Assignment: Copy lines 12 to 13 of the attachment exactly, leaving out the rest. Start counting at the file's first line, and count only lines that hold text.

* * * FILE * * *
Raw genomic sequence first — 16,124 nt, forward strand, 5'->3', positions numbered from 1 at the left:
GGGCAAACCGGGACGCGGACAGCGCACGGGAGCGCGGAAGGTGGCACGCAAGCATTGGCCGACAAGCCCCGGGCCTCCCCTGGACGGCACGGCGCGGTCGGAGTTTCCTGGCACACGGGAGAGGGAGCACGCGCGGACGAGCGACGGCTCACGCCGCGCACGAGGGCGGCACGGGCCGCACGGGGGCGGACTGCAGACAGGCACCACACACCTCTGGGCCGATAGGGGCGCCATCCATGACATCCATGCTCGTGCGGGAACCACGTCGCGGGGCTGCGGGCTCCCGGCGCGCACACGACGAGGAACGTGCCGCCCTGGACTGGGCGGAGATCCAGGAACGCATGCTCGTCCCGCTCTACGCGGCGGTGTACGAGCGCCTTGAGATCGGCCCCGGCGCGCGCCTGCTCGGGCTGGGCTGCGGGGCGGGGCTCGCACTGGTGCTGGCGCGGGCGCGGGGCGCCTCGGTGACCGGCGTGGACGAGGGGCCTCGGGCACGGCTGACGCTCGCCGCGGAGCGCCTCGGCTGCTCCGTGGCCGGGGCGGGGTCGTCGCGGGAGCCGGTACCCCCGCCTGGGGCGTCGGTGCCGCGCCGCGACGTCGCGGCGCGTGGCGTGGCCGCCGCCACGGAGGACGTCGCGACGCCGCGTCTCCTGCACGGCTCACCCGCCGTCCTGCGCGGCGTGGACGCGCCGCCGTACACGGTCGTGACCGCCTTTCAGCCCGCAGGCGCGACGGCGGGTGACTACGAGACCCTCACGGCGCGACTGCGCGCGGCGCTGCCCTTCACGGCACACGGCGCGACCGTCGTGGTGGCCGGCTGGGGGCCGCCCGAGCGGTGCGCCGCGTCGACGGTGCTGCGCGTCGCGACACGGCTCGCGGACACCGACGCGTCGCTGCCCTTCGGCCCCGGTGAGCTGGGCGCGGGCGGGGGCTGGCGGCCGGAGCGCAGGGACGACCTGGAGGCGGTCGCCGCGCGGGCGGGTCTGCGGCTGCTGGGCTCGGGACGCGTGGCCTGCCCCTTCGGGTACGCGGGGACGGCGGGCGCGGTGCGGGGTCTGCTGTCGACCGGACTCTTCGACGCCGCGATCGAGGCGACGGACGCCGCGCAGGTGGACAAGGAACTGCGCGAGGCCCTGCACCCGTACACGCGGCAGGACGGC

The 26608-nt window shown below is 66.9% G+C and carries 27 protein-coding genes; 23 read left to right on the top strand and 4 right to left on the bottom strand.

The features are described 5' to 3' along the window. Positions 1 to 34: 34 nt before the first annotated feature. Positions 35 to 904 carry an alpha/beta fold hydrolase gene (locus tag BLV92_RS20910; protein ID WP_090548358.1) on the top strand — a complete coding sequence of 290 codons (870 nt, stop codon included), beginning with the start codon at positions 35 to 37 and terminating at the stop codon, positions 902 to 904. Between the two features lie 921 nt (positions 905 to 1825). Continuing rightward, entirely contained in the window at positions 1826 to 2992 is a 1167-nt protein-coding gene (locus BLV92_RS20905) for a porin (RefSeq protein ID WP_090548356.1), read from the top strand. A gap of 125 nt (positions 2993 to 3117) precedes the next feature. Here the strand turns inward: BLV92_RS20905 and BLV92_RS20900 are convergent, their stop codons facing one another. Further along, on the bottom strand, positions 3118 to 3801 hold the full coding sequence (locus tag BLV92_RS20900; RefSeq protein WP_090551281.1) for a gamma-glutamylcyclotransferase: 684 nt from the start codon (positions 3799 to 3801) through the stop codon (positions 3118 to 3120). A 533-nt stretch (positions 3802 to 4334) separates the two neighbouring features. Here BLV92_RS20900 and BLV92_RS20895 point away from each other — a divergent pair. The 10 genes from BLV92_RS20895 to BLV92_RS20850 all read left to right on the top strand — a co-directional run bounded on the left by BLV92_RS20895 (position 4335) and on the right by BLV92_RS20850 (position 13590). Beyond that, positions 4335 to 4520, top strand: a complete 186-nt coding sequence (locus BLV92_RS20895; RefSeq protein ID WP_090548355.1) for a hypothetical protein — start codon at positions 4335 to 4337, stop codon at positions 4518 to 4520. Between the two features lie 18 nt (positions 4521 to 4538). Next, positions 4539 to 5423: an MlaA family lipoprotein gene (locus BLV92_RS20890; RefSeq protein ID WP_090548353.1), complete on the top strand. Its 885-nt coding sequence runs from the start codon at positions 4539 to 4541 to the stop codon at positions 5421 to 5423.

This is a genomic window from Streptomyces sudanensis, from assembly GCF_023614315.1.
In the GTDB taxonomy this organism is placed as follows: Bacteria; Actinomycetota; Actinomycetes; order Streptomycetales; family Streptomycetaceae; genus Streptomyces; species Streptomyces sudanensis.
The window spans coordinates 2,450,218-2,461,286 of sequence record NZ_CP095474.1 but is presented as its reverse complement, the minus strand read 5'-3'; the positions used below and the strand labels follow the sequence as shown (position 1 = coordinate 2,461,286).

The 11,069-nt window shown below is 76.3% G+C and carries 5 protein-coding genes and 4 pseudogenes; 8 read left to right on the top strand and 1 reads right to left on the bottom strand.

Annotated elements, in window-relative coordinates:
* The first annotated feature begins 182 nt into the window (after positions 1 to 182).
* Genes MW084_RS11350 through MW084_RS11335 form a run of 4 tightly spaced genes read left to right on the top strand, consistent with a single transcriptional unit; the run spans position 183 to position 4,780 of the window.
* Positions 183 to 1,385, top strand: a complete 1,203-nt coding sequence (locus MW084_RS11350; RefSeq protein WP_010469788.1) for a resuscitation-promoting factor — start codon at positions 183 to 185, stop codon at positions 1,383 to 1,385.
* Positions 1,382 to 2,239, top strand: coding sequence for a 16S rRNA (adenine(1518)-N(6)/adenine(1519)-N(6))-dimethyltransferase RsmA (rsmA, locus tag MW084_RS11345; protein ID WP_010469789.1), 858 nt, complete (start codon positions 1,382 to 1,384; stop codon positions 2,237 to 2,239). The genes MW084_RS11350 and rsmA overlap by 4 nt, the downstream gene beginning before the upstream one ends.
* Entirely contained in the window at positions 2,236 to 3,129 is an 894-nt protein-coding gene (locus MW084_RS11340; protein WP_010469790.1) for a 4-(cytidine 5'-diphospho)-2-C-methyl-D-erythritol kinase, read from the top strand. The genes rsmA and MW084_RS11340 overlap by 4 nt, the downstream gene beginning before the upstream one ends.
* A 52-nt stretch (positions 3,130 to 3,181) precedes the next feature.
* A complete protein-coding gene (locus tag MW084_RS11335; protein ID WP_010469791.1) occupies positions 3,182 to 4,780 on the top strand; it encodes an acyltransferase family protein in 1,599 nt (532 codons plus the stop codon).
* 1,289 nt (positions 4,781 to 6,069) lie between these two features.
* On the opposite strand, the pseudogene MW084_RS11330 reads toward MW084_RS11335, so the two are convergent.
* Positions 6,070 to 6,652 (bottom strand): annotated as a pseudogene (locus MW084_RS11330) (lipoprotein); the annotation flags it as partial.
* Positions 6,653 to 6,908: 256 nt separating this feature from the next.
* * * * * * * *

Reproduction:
* Positions 183 to 1,385, top strand: a complete 1,203-nt coding sequence (locus MW084_RS11350; RefSeq protein WP_010469788.1) for a resuscitation-promoting factor — start codon at positions 183 to 185, stop codon at positions 1,383 to 1,385.
* Positions 1,382 to 2,239, top strand: coding sequence for a 16S rRNA (adenine(1518)-N(6)/adenine(1519)-N(6))-dimethyltransferase RsmA (rsmA, locus tag MW084_RS11345; protein ID WP_010469789.1), 858 nt, complete (start codon positions 1,382 to 1,384; stop codon positions 2,237 to 2,239). The genes MW084_RS11350 and rsmA overlap by 4 nt, the downstream gene beginning before the upstream one ends.